Up to one-third of companies may not be implementing the new COSO framework for their 2014 financial reporting, and one-fourth don’t know when they will implement the framework.
That’s the word from KPMG after its poll of 450 financial reporting executives with public and private companies at the firm’s annual year-end financial reporting symposium to assess their year-end areas of focus. One-fifth of respondents said implementing the 2013 COSO Internal Control -- Integrated Framework was at the top of their year-end reporting worries, and nearly 43 percent said they were adopting the framework at the end of 2014.
Public companies that are required by the Securities and Exchange Commission to use a “suitable” framework are widely expected to update their internal controls over financial reporting to the new COSO framework after COSO officials put its old framework to pasture in December 2014. Private companies are not subject to the same requirement to report on the effectiveness of their internal controls. The SEC has said the longer a public company waits to adopt the new framework, the more likely it will face questions from regulators.
In addition to the new COSO framework, executives also had concerns regarding a host of regulatory compliance issues, with half in KPMG’s poll saying they ranked future regulatory mandates as their top compliance concern. Another 16 percent said they were more concern about current regulatory compliance issues than future requirements, while 22 percent pointed to tax compliance, and 11 percent cited data infiltration and IT security as their top worries.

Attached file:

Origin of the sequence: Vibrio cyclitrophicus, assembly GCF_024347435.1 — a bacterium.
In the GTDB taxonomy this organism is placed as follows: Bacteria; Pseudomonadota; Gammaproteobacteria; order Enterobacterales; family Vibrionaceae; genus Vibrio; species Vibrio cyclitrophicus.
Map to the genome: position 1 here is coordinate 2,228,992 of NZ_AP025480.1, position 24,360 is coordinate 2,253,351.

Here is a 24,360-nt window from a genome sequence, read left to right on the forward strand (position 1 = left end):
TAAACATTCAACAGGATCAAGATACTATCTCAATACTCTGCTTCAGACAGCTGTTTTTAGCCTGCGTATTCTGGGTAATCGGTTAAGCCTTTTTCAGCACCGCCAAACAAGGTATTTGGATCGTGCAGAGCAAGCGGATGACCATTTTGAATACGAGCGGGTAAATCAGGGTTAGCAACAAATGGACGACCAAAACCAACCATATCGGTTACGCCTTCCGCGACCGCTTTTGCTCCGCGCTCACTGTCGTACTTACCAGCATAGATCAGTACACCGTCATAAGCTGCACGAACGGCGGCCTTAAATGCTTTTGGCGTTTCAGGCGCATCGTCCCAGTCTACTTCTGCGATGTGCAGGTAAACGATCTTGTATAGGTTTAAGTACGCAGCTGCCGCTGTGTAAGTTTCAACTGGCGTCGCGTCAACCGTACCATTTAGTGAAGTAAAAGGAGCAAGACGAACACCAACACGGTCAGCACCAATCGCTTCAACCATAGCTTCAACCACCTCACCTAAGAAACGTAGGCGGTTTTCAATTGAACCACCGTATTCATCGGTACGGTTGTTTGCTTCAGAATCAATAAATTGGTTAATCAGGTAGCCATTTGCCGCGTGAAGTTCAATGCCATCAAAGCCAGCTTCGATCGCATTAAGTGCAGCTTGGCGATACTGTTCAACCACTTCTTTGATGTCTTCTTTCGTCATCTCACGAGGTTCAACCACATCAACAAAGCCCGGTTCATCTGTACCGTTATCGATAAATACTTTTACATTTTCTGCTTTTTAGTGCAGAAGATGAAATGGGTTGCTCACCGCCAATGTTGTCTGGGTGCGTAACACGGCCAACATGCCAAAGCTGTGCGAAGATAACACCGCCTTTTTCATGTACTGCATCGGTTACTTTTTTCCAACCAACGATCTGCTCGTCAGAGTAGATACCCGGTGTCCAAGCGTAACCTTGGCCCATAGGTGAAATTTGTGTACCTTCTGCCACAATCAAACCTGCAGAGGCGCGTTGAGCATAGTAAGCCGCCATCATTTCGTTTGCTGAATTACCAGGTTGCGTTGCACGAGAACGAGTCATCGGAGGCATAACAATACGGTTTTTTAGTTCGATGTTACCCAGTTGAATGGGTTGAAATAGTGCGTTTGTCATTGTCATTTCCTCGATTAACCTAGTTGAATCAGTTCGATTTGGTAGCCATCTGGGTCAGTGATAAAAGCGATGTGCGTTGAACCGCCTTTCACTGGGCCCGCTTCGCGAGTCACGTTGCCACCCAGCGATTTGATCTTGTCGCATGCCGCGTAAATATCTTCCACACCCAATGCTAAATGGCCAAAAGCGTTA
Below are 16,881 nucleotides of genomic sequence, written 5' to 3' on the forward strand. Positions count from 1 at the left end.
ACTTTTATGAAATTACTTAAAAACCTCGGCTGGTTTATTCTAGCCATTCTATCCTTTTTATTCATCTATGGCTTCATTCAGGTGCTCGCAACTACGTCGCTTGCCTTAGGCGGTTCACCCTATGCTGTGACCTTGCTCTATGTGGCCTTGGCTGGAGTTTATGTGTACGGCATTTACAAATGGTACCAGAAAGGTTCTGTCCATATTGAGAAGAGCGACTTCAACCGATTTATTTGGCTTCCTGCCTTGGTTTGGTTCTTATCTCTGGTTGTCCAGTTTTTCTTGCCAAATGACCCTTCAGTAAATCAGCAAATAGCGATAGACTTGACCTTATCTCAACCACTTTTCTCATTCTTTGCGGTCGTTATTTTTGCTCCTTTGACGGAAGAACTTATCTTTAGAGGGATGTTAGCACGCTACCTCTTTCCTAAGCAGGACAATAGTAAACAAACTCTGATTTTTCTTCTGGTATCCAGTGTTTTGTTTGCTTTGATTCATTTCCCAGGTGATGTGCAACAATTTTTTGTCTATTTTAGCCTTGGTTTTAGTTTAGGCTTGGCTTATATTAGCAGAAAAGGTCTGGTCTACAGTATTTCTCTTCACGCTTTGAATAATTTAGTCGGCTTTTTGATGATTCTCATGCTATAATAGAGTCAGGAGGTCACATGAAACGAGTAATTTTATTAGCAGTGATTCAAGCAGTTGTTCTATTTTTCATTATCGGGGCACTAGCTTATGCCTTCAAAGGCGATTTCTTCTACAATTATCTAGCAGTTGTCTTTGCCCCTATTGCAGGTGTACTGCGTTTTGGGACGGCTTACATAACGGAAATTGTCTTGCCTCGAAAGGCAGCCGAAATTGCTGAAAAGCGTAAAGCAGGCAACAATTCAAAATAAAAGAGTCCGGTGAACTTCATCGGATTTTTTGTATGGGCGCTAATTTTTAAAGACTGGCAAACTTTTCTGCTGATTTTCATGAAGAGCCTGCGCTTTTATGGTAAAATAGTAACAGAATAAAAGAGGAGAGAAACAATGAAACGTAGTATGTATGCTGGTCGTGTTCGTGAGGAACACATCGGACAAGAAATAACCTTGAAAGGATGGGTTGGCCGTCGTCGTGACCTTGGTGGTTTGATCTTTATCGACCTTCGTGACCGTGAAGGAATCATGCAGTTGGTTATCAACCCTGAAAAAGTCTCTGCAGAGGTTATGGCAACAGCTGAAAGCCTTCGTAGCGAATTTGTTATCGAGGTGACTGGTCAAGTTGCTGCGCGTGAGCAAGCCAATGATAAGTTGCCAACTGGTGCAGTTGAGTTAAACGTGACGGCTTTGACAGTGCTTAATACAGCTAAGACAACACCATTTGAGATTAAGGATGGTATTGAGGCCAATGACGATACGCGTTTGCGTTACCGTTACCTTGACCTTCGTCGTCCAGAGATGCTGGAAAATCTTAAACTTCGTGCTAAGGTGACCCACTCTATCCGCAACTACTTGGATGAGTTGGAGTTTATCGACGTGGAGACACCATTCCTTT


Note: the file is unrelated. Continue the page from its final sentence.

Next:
KPMG said revenue recognition and other accounting changes on the horizon were also a concern for financial reporting executives. Almost 64 percent of executives said the companies the represent had not yet determined the method by which the company would adopt the massive new standard that applies to both public and private companies for how to account for revenue.
The Financial Accounting Standards Board adopted the new standard for U.S. GAAP in May 2014 to take effect in 2017, but depending on the method of transition a company elects, companies may need to begin collecting information according to the new requirements with the opening of their 2015 books. FASB is studying whether to extend the effective date to give companies more time to work out an implementation plan.
"Between revenue recognition and COSO, it's a significant year for changes in financial reporting, both in the framework and the standards," Thomas Duffy, national managing partner for KPMG. "This requires adequate planning and resources to ensure a smooth transition in the year ahead."